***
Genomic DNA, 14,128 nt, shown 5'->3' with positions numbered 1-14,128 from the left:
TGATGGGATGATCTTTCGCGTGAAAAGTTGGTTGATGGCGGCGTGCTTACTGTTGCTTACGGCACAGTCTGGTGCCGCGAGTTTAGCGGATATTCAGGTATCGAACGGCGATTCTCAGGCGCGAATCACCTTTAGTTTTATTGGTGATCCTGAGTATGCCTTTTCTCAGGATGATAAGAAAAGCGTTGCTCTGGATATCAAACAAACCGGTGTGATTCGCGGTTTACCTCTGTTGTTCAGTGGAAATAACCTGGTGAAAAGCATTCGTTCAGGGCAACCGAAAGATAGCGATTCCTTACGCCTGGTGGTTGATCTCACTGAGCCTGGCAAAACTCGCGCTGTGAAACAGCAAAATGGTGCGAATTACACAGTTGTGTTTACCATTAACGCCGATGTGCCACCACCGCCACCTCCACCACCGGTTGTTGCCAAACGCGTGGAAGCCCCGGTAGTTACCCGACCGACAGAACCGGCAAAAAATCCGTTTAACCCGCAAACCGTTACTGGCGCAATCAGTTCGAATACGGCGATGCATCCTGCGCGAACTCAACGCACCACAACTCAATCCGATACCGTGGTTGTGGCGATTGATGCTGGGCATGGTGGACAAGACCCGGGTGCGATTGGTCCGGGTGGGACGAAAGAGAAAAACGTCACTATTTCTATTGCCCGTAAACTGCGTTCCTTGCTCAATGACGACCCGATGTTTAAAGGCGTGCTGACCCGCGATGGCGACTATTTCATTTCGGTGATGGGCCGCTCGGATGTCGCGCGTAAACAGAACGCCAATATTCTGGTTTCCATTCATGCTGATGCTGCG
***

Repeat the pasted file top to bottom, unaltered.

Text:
Genomic DNA, 14,128 nt, shown 5'->3' with positions numbered 1-14,128 from the left:
TGATGGGATGATCTTTCGCGTGAAAAGTTGGTTGATGGCGGCGTGCTTACTGTTGCTTACGGCACAGTCTGGTGCCGCGAGTTTAGCGGATATTCAGGTATCGAACGGCGATTCTCAGGCGCGAATCACCTTTAGTTTTATTGGTGATCCTGAGTATGCCTTTTCTCAGGATGATAAGAAAAGCGTTGCTCTGGATATCAAACAAACCGGTGTGATTCGCGGTTTACCTCTGTTGTTCAGTGGAAATAACCTGGTGAAAAGCATTCGTTCAGGGCAACCGAAAGATAGCGATTCCTTACGCCTGGTGGTTGATCTCACTGAGCCTGGCAAAACTCGCGCTGTGAAACAGCAAAATGGTGCGAATTACACAGTTGTGTTTACCATTAACGCCGATGTGCCACCACCGCCACCTCCACCACCGGTTGTTGCCAAACGCGTGGAAGCCCCGGTAGTTACCCGACCGACAGAACCGGCAAAAAATCCGTTTAACCCGCAAACCGTTACTGGCGCAATCAGTTCGAATACGGCGATGCATCCTGCGCGAACTCAACGCACCACAACTCAATCCGATACCGTGGTTGTGGCGATTGATGCTGGGCATGGTGGACAAGACCCGGGTGCGATTGGTCCGGGTGGGACGAAAGAGAAAAACGTCACTATTTCTATTGCCCGTAAACTGCGTTCCTTGCTCAATGACGACCCGATGTTTAAAGGCGTGCTGACCCGCGATGGCGACTATTTCATTTCGGTGATGGGCCGCTCGGATGTCGCGCGTAAACAGAACGCCAATATTCTGGTTTCCATTCATGCTGATGCTGCG